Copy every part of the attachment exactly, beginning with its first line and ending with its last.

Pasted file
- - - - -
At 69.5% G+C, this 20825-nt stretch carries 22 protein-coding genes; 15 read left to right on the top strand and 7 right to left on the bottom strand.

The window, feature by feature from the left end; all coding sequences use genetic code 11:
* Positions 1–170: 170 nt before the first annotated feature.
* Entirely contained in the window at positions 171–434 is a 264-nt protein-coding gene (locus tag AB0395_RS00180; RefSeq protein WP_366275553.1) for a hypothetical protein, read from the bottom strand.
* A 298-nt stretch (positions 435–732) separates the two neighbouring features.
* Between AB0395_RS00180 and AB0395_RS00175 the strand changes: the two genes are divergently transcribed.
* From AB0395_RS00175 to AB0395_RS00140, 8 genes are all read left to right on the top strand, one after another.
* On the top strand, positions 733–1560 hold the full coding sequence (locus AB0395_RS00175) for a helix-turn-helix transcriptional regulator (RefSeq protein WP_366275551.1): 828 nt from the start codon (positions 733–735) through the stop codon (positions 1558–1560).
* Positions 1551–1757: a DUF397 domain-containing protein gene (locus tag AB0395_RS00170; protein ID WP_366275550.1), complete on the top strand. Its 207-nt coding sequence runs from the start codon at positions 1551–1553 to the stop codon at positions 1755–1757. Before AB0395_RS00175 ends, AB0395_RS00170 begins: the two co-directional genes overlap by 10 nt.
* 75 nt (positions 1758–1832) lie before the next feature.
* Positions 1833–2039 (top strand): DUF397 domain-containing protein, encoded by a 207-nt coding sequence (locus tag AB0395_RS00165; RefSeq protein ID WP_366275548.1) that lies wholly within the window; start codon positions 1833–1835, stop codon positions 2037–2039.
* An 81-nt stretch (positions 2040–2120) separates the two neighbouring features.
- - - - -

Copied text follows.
At 69.5% G+C, this 20825-nt stretch carries 22 protein-coding genes; 15 read left to right on the top strand and 7 right to left on the bottom strand.

The window, feature by feature from the left end; all coding sequences use genetic code 11:
* Positions 1–170: 170 nt before the first annotated feature.
* Entirely contained in the window at positions 171–434 is a 264-nt protein-coding gene (locus tag AB0395_RS00180; RefSeq protein WP_366275553.1) for a hypothetical protein, read from the bottom strand.
* A 298-nt stretch (positions 435–732) separates the two neighbouring features.
* Between AB0395_RS00180 and AB0395_RS00175 the strand changes: the two genes are divergently transcribed.
* From AB0395_RS00175 to AB0395_RS00140, 8 genes are all read left to right on the top strand, one after another.
* On the top strand, positions 733–1560 hold the full coding sequence (locus AB0395_RS00175) for a helix-turn-helix transcriptional regulator (RefSeq protein WP_366275551.1): 828 nt from the start codon (positions 733–735) through the stop codon (positions 1558–1560).
* Positions 1551–1757: a DUF397 domain-containing protein gene (locus tag AB0395_RS00170; protein ID WP_366275550.1), complete on the top strand. Its 207-nt coding sequence runs from the start codon at positions 1551–1553 to the stop codon at positions 1755–1757. Before AB0395_RS00175 ends, AB0395_RS00170 begins: the two co-directional genes overlap by 10 nt.
* 75 nt (positions 1758–1832) lie before the next feature.
* Positions 1833–2039 (top strand): DUF397 domain-containing protein, encoded by a 207-nt coding sequence (locus tag AB0395_RS00165; RefSeq protein ID WP_366275548.1) that lies wholly within the window; start codon positions 1833–1835, stop codon positions 2037–2039.
* An 81-nt stretch (positions 2040–2120) separates the two neighbouring features.